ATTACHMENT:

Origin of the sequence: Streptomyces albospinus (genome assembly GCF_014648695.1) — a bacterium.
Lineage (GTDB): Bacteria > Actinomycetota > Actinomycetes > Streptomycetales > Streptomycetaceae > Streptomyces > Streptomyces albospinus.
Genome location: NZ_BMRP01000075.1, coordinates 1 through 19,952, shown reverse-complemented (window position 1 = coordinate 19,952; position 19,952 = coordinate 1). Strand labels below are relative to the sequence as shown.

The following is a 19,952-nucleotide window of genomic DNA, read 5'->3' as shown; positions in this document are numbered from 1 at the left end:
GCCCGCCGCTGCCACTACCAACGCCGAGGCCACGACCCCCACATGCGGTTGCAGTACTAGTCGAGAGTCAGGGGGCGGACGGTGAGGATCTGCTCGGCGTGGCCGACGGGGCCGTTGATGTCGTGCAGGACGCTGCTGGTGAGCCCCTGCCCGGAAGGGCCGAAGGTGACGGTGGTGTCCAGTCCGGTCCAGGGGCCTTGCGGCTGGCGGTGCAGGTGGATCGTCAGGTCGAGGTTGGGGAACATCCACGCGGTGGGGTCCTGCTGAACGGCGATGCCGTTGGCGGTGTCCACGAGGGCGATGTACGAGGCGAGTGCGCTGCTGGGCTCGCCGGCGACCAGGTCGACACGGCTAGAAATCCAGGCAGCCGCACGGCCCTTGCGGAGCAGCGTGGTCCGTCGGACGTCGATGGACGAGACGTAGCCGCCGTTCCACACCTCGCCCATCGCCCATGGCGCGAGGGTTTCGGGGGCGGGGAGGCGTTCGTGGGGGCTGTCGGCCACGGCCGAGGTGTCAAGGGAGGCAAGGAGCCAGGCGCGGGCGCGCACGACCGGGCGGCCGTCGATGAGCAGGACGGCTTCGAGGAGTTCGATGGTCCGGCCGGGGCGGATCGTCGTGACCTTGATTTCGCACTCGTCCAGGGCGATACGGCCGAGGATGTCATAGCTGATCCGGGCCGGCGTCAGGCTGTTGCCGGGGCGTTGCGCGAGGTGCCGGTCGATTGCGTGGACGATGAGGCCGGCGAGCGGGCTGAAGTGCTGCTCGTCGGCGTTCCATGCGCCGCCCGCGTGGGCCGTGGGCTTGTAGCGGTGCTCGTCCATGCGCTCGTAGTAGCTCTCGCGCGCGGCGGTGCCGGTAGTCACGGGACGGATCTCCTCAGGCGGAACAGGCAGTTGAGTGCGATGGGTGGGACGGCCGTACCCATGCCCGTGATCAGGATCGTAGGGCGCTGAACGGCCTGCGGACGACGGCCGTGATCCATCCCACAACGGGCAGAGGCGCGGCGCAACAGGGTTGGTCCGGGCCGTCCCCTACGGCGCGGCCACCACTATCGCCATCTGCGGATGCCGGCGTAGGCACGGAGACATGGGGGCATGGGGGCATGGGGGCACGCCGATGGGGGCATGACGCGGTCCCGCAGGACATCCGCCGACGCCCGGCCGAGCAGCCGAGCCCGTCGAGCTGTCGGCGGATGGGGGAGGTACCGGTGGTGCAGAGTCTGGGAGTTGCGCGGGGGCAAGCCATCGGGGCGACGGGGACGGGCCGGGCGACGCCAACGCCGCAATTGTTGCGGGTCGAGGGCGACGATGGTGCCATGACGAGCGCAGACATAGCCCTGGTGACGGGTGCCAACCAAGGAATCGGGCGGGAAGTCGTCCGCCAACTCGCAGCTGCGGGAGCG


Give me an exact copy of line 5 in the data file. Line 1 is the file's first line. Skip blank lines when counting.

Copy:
GCCCGCCGCTGCCACTACCAACGCCGAGGCCACGACCCCCACATGCGGTTGCAGTACTAGTCGAGAGTCAGGGGGCGGACGGTGAGGATCTGCTCGGCGTGGCCGACGGGGCCGTTGATGTCGTGCAGGACGCTGCTGGTGAGCCCCTGCCCGGAAGGGCCGAAGGTGACGGTGGTGTCCAGTCCGGTCCAGGGGCCTTGCGGCTGGCGGTGCAGGTGGATCGTCAGGTCGAGGTTGGGGAACATCCACGCGGTGGGGTCCTGCTGAACGGCGATGCCGTTGGCGGTGTCCACGAGGGCGATGTACGAGGCGAGTGCGCTGCTGGGCTCGCCGGCGACCAGGTCGACACGGCTAGAAATCCAGGCAGCCGCACGGCCCTTGCGGAGCAGCGTGGTCCGTCGGACGTCGATGGACGAGACGTAGCCGCCGTTCCACACCTCGCCCATCGCCCATGGCGCGAGGGTTTCGGGGGCGGGGAGGCGTTCGTGGGGGCTGTCGGCCACGGCCGAGGTGTCAAGGGAGGCAAGGAGCCAGGCGCGGGCGCGCACGACCGGGCGGCCGTCGATGAGCAGGACGGCTTCGAGGAGTTCGATGGTCCGGCCGGGGCGGATCGTCGTGACCTTGATTTCGCACTCGTCCAGGGCGATACGGCCGAGGATGTCATAGCTGATCCGGGCCGGCGTCAGGCTGTTGCCGGGGCGTTGCGCGAGGTGCCGGTCGATTGCGTGGACGATGAGGCCGGCGAGCGGGCTGAAGTGCTGCTCGTCGGCGTTCCATGCGCCGCCCGCGTGGGCCGTGGGCTTGTAGCGGTGCTCGTCCATGCGCTCGTAGTAGCTCTCGCGCGCGGCGGTGCCGGTAGTCACGGGACGGATCTCCTCAGGCGGAACAGGCAGTTGAGTGCGATGGGTGGGACGGCCGTACCCATGCCCGTGATCAGGATCGTAGGGCGCTGAACGGCCTGCGGACGACGGCCGTGATCCATCCCACAACGGGCAGAGGCGCGGCGCAACAGGGTTGGTCCGGGCCGTCCCCTACGGCGCGGCCACCACTATCGCCATCTGCGGATGCCGGCGTAGGCACGGAGACATGGGGGCATGGGGGCATGGGGGCACGCCGATGGGGGCATGACGCGGTCCCGCAGGACATCCGCCGACGCCCGGCCGAGCAGCCGAGCCCGTCGAGCTGTCGGCGGATGGGGGAGGTACCGGTGGTGCAGAGTCTGGGAGTTGCGCGGGGGCAAGCCATCGGGGCGACGGGGACGGGCCGGGCGACGCCAACGCCGCAATTGTTGCGGGTCGAGGGCGACGATGGTGCCATGACGAGCGCAGACATAGCCCTGGTGACGGGTGCCAACCAAGGAATCGGGCGGGAAGTCGTCCGCCAACTCGCAGCTGCGGGAGCG